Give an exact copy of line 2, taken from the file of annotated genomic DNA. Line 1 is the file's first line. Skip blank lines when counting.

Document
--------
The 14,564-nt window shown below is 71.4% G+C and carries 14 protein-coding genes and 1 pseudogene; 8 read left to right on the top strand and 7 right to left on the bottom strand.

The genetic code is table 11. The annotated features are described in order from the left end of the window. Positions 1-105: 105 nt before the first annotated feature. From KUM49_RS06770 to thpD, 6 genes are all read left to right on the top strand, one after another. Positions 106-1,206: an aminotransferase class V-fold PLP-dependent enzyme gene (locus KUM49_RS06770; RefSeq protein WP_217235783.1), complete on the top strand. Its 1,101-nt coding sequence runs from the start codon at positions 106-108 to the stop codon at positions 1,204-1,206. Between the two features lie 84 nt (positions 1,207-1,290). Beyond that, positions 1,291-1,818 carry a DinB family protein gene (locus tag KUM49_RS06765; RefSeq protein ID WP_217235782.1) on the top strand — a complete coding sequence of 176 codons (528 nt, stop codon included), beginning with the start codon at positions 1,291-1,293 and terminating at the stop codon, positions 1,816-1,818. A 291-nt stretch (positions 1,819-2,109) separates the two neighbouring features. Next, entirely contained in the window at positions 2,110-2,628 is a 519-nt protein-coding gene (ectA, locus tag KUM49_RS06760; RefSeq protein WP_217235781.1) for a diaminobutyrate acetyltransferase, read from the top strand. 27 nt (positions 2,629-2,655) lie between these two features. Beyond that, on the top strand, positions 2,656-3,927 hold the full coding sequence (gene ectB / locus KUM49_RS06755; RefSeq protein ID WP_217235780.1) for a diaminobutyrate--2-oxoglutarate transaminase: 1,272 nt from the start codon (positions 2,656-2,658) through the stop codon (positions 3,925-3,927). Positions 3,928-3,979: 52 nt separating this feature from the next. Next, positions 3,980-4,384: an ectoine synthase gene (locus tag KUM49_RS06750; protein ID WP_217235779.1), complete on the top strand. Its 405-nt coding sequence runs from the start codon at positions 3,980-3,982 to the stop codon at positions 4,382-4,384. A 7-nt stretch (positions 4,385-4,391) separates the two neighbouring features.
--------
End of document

The genetic code is table 11. The annotated features are described in order from the left end of the window. Positions 1-105: 105 nt before the first annotated feature. From KUM49_RS06770 to thpD, 6 genes are all read left to right on the top strand, one after another. Positions 106-1,206: an aminotransferase class V-fold PLP-dependent enzyme gene (locus KUM49_RS06770; RefSeq protein WP_217235783.1), complete on the top strand. Its 1,101-nt coding sequence runs from the start codon at positions 106-108 to the stop codon at positions 1,204-1,206. Between the two features lie 84 nt (positions 1,207-1,290). Beyond that, positions 1,291-1,818 carry a DinB family protein gene (locus tag KUM49_RS06765; RefSeq protein ID WP_217235782.1) on the top strand — a complete coding sequence of 176 codons (528 nt, stop codon included), beginning with the start codon at positions 1,291-1,293 and terminating at the stop codon, positions 1,816-1,818. A 291-nt stretch (positions 1,819-2,109) separates the two neighbouring features. Next, entirely contained in the window at positions 2,110-2,628 is a 519-nt protein-coding gene (ectA, locus tag KUM49_RS06760; RefSeq protein WP_217235781.1) for a diaminobutyrate acetyltransferase, read from the top strand. 27 nt (positions 2,629-2,655) lie between these two features. Beyond that, on the top strand, positions 2,656-3,927 hold the full coding sequence (gene ectB / locus KUM49_RS06755; RefSeq protein ID WP_217235780.1) for a diaminobutyrate--2-oxoglutarate transaminase: 1,272 nt from the start codon (positions 2,656-2,658) through the stop codon (positions 3,925-3,927). Positions 3,928-3,979: 52 nt separating this feature from the next. Next, positions 3,980-4,384: an ectoine synthase gene (locus tag KUM49_RS06750; protein ID WP_217235779.1), complete on the top strand. Its 405-nt coding sequence runs from the start codon at positions 3,980-3,982 to the stop codon at positions 4,382-4,384. A 7-nt stretch (positions 4,385-4,391) separates the two neighbouring features.